As the different behavioral aspects of life migrated to the digital world (fitness, shopping, entertainment and banking), new ways for cybercriminals to make a profit emerged. Not long after financial institutions began offering banking services over the internet, the first banking trojans – malware designed to steal bank credentials – appeared, as well as the first phishing attacks. This started the era of cybercrime.
In 2004, we saw the first banking trojans being applied, using basic but effective techniques.
These attacks have evolved to a point where it was possible to see the professionalism of the people behind the malware developments
A good example of this was Zeus, also known as ZBOT, first seen in 2007 capturing user credentials, changing web page forms and redirecting Internet users to fake websites (among other things), but consistently evolving over time. It was broadcast on the internet until 2010 and its descent is still widespread.
Many others followed suit (such as Gozi, Emotet and SpyEye), and to this day, attackers continually develop new variants that are constantly being introduced to prevent detection by security solutions on users’ devices.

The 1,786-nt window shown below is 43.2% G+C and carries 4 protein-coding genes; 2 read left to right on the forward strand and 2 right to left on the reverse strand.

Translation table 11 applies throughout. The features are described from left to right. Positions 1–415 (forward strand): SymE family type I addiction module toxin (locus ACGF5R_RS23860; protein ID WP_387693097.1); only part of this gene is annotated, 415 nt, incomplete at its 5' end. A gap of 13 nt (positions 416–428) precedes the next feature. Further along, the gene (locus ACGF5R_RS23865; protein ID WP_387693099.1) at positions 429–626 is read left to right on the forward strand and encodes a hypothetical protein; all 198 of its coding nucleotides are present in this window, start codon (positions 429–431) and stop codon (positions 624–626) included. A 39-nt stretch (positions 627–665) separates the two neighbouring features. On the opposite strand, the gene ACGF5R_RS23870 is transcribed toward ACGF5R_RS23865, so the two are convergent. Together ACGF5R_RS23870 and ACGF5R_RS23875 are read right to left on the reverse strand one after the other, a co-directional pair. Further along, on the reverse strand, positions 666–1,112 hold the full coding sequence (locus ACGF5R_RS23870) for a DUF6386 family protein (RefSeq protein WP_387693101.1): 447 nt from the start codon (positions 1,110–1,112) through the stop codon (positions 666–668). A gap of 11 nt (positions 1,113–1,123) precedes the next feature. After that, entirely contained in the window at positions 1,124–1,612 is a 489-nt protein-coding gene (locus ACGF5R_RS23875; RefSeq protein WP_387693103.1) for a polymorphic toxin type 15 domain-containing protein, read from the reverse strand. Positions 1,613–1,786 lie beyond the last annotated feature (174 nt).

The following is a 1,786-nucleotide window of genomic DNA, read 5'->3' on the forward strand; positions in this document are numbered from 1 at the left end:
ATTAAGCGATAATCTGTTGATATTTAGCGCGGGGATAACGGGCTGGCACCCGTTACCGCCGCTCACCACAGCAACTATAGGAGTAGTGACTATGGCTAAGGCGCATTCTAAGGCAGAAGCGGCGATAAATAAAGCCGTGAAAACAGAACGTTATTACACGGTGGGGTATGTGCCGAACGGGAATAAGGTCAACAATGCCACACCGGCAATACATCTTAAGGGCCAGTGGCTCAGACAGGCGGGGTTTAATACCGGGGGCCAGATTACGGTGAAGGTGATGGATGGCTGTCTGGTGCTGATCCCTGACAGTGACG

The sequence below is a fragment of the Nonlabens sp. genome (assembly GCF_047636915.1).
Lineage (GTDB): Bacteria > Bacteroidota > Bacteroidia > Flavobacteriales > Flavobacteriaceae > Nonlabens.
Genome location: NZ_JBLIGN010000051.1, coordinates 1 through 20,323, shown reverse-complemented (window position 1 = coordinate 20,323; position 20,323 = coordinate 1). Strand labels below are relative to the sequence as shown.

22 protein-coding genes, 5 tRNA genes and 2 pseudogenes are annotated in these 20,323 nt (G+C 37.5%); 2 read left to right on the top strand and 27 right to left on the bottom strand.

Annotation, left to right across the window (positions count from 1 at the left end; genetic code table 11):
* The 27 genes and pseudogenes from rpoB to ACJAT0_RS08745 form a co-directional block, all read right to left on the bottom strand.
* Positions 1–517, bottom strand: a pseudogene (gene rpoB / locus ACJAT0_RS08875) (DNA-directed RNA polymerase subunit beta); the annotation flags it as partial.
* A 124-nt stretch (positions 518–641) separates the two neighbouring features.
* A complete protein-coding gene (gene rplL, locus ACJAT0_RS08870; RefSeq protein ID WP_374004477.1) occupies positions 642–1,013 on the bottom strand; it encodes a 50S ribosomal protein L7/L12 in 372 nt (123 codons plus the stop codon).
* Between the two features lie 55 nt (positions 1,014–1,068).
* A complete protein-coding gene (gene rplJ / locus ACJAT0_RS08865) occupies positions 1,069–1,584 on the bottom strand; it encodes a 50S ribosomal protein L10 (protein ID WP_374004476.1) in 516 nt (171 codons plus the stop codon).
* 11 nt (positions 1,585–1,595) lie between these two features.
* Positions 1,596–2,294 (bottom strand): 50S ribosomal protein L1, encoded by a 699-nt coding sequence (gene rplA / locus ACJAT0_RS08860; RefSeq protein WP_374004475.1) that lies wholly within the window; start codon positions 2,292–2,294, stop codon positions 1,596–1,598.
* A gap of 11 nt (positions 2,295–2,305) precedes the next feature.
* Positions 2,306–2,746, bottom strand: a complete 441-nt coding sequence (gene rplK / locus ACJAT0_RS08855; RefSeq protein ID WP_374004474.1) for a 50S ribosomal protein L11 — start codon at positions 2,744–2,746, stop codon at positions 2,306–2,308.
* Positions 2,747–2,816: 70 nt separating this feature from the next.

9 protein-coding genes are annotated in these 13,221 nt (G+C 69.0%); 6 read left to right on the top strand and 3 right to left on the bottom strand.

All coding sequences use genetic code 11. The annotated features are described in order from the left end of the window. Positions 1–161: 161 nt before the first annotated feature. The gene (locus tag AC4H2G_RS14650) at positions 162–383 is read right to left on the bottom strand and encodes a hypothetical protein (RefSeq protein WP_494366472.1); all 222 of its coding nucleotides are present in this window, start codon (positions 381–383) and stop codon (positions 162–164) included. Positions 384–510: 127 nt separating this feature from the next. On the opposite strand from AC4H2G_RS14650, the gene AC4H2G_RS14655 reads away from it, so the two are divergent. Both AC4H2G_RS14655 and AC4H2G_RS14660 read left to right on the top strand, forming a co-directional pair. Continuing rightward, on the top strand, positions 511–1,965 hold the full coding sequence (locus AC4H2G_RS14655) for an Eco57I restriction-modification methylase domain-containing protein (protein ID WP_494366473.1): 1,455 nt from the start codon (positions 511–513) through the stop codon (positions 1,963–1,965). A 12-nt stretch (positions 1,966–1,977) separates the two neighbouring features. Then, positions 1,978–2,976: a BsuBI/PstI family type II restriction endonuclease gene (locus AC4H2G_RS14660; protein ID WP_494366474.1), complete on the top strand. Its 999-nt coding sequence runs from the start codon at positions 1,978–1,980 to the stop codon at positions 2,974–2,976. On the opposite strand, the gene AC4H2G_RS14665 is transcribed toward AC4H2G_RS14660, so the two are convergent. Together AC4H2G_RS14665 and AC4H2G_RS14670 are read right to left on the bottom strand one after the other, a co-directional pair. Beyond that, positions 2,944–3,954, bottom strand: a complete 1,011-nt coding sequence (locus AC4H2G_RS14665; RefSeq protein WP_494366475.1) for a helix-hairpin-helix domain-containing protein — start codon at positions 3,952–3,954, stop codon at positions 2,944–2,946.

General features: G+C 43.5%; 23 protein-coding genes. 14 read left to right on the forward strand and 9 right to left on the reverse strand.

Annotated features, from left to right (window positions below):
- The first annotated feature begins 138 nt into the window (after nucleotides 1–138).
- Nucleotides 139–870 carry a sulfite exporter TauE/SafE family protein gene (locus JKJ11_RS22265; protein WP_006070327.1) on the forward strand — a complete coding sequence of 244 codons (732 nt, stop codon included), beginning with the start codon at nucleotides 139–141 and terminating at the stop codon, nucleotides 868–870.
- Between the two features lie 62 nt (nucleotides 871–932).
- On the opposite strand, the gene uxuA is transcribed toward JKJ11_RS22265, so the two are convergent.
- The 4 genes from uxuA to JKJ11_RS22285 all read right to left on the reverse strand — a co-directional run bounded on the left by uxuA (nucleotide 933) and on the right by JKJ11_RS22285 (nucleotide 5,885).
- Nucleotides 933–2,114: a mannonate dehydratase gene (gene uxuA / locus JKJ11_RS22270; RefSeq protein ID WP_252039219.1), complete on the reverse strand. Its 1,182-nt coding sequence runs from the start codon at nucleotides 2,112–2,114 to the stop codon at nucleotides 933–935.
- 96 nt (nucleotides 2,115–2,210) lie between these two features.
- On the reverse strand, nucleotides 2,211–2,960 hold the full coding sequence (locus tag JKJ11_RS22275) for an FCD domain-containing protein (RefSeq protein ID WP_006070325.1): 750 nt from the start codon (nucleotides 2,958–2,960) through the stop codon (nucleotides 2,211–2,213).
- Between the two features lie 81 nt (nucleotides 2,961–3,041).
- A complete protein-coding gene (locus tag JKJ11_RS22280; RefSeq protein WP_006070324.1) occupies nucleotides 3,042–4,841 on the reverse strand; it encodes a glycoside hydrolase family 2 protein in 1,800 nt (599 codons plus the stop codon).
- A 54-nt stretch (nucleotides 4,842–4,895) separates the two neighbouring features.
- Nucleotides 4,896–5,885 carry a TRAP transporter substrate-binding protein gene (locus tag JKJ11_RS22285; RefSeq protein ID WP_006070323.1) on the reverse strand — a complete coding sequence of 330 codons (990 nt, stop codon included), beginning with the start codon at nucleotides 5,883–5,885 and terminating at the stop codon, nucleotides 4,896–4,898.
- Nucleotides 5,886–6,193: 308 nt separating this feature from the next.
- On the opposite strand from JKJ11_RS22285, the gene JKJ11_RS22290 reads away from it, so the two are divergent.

Another type of trojan that became very popular in the early 2000s to generate income among cybercriminals was the so-called “police virus”. When this type of malware infected the computer, a message was displayed saying that there was illegal content on your device (such as pornography, downloaded movies, etc.) and that, to avoid being prosecuted, the user had to pay a fine.
They used the computer’s IP address to locate the person and show a personalized message
Many changed the background image of the victim’s Windows desktop, showing that message, and even used the computer’s IP address to locate the person and show a personalized message. For example, if the citizen was in the USA, the false warning came from the FBI in English and using the US flag; in Spain it was a message in Spanish with the local flag and posing as a civil guard or the national police, among others.
After that, cybercriminals continued to target people’s secret data in different ways and make money using it, selling it on the black market, or even encrypting it and holding it hostage in exchange for a ransom (that’s what we call ransomware). But not just bank accounts and people’s personal data were being targeted.
Targeting large organizations to profit more
Cybercriminals have become more ambitious and have turned to larger entities and larger companies, with more assets to protect and more money to spend on ransoms.